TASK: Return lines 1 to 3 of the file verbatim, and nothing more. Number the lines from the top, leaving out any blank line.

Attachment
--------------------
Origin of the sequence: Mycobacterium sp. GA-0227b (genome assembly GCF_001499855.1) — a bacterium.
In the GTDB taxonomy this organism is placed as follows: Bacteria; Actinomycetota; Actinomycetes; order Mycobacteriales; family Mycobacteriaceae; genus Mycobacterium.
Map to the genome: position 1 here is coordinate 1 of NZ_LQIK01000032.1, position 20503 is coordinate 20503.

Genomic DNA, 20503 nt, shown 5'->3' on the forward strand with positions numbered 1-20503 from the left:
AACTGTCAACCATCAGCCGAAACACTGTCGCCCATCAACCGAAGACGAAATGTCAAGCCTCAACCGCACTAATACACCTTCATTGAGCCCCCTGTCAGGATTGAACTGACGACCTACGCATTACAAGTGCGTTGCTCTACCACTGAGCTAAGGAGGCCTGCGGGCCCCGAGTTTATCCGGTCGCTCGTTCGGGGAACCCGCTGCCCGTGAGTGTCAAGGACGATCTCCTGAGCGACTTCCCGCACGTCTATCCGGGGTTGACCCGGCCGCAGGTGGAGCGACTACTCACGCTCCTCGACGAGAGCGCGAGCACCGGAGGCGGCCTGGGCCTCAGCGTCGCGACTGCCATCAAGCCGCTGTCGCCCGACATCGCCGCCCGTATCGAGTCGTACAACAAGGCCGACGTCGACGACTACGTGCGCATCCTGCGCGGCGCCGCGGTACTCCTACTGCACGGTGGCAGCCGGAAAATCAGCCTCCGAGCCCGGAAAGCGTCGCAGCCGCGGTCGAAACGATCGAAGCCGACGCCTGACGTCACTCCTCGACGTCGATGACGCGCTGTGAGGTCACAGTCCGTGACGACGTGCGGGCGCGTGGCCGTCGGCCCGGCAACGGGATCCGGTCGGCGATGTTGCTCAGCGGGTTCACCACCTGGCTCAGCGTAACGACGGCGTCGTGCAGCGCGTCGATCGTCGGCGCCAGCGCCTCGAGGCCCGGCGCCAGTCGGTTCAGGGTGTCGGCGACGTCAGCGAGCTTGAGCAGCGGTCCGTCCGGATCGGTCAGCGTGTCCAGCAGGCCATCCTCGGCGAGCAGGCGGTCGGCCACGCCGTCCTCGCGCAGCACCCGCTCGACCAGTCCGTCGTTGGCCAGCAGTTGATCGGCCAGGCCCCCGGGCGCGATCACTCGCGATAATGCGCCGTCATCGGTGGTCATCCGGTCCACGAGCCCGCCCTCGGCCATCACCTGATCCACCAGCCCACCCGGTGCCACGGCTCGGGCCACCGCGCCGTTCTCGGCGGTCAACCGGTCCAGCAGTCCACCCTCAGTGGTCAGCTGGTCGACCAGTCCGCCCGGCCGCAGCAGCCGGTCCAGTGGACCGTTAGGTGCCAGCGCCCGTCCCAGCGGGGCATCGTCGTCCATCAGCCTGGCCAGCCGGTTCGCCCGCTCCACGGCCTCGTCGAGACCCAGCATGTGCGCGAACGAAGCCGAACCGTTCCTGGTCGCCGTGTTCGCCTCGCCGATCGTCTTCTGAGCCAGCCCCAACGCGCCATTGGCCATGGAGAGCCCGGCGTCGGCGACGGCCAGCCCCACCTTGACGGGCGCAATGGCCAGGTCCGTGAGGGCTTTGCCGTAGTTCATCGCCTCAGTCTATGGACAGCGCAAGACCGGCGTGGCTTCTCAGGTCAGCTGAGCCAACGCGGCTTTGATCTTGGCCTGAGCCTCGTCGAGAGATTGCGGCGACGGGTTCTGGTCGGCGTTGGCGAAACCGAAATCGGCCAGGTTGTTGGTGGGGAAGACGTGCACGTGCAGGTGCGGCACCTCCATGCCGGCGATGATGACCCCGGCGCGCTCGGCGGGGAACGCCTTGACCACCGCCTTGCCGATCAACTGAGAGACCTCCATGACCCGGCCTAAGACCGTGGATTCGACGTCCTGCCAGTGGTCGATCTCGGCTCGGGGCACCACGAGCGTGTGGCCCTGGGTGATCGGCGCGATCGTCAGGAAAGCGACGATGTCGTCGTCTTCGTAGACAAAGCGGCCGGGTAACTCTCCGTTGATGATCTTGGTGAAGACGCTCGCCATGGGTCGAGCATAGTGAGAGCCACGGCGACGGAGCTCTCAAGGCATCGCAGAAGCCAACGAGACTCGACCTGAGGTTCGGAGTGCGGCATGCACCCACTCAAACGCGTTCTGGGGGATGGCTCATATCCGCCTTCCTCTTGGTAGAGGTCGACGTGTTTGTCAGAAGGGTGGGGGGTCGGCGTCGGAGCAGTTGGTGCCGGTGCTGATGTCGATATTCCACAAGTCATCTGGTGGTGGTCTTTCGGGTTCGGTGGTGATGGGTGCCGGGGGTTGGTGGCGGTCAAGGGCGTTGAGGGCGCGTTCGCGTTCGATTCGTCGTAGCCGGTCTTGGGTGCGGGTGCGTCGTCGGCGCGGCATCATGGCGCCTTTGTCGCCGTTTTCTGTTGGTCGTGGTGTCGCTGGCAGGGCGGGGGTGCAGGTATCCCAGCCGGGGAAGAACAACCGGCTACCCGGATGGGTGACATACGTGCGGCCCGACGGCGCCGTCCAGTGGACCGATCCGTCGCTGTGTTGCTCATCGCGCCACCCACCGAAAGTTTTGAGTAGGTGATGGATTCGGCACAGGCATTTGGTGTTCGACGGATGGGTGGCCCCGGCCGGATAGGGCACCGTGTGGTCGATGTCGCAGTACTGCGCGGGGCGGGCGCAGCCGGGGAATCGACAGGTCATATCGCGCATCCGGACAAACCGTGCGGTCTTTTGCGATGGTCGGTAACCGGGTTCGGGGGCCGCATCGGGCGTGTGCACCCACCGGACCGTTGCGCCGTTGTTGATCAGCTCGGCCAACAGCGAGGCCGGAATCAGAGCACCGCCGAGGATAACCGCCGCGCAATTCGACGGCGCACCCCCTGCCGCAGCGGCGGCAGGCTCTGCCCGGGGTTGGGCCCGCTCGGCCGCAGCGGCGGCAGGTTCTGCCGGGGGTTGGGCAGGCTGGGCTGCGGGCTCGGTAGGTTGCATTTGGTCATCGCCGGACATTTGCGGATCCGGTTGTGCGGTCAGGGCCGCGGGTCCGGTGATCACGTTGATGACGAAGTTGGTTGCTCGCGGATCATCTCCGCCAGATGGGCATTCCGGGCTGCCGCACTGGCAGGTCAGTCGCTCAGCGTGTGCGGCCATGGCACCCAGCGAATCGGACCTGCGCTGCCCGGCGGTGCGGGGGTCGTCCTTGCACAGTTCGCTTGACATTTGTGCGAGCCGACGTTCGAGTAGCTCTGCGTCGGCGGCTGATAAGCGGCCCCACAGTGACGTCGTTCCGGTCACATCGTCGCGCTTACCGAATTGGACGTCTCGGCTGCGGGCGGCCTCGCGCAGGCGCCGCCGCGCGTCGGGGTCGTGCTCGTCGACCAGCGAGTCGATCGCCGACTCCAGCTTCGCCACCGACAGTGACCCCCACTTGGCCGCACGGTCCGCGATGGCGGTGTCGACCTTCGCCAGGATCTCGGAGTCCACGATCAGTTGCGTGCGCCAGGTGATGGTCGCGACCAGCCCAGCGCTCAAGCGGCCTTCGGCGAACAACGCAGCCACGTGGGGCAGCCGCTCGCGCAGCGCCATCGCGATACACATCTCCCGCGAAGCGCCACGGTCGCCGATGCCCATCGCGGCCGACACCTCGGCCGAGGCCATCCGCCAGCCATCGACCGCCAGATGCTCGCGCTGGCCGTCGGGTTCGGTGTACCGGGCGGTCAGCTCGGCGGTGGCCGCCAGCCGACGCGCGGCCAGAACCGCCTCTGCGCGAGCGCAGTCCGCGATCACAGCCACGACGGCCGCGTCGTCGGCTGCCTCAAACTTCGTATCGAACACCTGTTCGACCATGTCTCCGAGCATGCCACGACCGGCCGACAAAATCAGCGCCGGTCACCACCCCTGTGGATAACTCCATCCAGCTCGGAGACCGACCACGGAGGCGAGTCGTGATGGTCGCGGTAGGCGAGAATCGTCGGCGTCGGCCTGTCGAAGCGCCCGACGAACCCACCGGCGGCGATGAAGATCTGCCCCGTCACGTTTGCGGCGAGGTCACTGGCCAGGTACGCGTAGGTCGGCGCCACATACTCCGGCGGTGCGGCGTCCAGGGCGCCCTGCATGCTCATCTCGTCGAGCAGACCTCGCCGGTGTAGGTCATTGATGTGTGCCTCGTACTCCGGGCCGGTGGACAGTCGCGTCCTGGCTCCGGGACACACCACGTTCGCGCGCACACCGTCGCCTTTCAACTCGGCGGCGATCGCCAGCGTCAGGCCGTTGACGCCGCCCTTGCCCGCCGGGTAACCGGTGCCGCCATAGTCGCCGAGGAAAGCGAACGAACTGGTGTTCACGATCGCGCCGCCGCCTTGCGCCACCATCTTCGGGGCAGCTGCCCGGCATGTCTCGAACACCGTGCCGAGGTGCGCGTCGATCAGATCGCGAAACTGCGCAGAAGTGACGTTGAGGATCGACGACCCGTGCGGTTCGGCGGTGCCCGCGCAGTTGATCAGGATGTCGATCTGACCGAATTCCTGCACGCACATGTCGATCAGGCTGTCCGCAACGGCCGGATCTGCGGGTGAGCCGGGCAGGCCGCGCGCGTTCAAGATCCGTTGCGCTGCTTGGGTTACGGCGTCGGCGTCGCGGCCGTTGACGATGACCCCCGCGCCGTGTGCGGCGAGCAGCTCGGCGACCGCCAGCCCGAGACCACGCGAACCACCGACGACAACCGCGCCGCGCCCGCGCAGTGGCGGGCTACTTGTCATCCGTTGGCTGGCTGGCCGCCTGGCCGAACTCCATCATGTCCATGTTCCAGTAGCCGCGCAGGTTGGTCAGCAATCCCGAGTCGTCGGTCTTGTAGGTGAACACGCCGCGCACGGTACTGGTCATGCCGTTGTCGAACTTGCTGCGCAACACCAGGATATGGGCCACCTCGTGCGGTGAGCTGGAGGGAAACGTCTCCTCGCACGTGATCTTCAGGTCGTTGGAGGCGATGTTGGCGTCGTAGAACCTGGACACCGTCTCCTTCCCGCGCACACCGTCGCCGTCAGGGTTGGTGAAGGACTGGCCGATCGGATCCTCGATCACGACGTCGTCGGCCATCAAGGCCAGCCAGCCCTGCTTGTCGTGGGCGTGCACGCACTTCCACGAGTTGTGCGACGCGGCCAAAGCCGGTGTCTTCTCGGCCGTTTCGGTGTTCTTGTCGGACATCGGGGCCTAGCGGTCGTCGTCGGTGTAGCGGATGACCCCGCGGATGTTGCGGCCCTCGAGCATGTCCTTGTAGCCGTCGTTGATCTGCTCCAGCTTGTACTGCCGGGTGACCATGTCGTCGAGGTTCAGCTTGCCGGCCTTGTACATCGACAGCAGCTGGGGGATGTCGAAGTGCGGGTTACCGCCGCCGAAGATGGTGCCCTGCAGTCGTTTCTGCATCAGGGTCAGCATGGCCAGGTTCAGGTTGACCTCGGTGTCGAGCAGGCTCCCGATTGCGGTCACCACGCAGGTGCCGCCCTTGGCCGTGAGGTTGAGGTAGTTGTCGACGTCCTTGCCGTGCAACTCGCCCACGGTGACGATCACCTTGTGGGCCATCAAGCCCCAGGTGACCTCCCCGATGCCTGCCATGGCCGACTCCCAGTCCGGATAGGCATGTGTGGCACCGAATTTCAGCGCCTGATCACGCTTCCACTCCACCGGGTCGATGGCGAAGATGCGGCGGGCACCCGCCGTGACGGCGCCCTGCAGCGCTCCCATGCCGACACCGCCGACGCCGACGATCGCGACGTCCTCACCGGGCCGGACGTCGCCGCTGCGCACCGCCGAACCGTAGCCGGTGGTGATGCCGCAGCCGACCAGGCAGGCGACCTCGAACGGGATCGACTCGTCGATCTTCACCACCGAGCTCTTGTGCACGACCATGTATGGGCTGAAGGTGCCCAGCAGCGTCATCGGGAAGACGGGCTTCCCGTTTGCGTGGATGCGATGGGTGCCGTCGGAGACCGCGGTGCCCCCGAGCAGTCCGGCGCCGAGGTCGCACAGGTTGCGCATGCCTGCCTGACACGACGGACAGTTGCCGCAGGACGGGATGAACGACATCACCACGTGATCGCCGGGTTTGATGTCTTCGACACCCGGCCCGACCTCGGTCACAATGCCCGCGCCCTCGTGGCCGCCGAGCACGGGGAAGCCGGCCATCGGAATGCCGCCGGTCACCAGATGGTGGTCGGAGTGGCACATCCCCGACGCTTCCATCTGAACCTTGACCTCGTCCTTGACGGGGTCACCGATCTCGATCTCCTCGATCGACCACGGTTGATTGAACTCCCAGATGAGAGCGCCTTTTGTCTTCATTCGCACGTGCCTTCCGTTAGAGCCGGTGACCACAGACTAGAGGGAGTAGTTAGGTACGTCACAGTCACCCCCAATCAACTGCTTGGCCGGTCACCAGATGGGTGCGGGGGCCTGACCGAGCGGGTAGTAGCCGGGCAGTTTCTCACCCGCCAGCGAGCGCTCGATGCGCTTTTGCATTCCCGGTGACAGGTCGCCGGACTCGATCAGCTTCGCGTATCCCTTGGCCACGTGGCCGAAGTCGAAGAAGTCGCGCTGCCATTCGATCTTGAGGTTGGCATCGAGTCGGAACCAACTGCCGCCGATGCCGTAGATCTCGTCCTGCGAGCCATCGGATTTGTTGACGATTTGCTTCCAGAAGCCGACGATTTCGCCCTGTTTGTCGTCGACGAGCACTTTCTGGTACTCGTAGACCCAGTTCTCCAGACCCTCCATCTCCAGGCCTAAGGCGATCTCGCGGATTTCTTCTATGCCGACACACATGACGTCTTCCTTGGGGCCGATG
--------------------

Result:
Origin of the sequence: Mycobacterium sp. GA-0227b (genome assembly GCF_001499855.1) — a bacterium.
In the GTDB taxonomy this organism is placed as follows: Bacteria; Actinomycetota; Actinomycetes; order Mycobacteriales; family Mycobacteriaceae; genus Mycobacterium.
Map to the genome: position 1 here is coordinate 1 of NZ_LQIK01000032.1, position 20503 is coordinate 20503.